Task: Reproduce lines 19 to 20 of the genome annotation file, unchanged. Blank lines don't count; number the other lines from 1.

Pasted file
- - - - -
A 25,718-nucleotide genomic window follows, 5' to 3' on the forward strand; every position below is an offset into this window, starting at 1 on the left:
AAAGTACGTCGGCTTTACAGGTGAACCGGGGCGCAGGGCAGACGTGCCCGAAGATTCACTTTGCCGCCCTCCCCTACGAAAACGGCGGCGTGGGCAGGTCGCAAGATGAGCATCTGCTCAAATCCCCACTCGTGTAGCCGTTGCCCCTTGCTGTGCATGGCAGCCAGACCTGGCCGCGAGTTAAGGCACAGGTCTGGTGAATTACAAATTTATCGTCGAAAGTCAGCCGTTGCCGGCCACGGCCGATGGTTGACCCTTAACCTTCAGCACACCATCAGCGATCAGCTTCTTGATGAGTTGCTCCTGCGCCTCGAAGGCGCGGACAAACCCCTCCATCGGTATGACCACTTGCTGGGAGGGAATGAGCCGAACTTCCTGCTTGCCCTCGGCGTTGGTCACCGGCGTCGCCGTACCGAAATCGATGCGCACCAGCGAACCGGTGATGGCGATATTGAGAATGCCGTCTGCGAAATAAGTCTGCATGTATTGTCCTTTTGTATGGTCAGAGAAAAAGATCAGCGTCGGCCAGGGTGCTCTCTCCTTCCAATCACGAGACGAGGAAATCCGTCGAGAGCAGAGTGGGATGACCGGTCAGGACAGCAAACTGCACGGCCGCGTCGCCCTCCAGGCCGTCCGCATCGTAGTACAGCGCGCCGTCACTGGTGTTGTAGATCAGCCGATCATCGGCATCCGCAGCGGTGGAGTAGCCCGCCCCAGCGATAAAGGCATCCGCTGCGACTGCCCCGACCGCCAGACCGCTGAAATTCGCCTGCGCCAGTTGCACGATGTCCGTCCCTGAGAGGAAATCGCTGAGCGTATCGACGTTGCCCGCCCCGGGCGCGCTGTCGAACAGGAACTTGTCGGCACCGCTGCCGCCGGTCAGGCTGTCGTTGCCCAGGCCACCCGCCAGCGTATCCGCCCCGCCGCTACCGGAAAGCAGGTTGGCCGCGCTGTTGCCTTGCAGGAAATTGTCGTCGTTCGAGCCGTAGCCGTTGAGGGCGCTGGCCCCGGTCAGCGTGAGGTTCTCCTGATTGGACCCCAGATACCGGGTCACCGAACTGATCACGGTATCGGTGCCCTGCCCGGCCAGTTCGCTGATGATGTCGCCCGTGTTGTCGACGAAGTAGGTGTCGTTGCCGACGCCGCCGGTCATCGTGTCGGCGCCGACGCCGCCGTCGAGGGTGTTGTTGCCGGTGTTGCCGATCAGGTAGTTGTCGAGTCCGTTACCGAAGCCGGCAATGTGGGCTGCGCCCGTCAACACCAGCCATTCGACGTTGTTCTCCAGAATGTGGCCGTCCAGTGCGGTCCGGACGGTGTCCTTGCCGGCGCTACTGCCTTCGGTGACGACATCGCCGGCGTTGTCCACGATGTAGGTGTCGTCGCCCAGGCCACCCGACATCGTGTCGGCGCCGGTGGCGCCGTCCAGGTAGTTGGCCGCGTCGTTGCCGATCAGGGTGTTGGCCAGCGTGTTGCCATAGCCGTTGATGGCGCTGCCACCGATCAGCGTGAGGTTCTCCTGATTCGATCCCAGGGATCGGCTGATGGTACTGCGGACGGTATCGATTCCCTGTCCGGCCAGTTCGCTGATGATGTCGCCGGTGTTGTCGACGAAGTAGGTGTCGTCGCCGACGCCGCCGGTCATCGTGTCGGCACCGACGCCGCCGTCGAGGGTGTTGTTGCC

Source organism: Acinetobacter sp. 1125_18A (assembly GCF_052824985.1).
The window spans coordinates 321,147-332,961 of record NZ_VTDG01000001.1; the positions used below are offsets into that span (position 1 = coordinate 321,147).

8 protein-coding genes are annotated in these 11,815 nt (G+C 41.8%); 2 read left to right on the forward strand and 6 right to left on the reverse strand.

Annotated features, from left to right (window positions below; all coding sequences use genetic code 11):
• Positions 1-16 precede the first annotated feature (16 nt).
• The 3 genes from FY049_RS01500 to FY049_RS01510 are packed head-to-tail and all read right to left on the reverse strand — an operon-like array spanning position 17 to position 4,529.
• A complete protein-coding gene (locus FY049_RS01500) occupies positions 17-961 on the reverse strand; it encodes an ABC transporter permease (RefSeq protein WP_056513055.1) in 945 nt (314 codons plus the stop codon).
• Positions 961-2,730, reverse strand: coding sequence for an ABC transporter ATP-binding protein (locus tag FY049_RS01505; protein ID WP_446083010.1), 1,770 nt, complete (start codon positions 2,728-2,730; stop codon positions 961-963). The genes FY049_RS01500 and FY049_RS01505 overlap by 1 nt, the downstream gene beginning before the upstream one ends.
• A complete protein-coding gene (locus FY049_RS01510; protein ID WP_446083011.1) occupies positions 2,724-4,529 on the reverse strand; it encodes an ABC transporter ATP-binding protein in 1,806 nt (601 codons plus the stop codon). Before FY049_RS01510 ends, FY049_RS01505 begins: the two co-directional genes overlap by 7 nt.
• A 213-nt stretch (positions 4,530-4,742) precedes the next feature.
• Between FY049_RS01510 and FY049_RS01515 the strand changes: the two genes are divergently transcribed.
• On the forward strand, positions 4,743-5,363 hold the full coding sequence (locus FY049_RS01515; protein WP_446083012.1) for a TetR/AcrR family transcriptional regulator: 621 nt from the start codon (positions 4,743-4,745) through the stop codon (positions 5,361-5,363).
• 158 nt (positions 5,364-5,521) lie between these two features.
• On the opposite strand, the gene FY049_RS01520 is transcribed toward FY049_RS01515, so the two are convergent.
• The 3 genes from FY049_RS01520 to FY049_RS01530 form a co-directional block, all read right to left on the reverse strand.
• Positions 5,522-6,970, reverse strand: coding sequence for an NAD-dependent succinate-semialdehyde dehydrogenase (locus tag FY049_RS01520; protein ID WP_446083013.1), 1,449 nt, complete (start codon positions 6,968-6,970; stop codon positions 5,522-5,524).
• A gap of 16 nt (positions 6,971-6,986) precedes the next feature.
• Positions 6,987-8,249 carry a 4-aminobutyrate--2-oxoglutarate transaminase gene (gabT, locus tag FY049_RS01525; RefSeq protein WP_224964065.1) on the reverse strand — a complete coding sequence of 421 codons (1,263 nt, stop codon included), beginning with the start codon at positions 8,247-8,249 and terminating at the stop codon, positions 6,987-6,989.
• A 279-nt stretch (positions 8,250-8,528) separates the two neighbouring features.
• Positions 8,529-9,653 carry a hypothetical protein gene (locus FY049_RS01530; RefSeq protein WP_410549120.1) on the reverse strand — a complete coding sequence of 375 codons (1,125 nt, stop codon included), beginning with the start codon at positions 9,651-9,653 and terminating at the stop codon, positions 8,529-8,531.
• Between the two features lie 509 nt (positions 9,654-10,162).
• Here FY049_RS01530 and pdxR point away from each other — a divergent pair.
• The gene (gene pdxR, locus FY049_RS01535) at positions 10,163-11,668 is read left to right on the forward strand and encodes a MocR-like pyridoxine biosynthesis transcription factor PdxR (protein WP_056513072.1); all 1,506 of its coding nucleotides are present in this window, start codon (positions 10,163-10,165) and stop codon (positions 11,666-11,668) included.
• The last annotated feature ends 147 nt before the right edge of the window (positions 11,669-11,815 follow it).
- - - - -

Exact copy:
• A gap of 16 nt (positions 6,971-6,986) precedes the next feature.
• Positions 6,987-8,249 carry a 4-aminobutyrate--2-oxoglutarate transaminase gene (gabT, locus tag FY049_RS01525; RefSeq protein WP_224964065.1) on the reverse strand — a complete coding sequence of 421 codons (1,263 nt, stop codon included), beginning with the start codon at positions 8,247-8,249 and terminating at the stop codon, positions 6,987-6,989.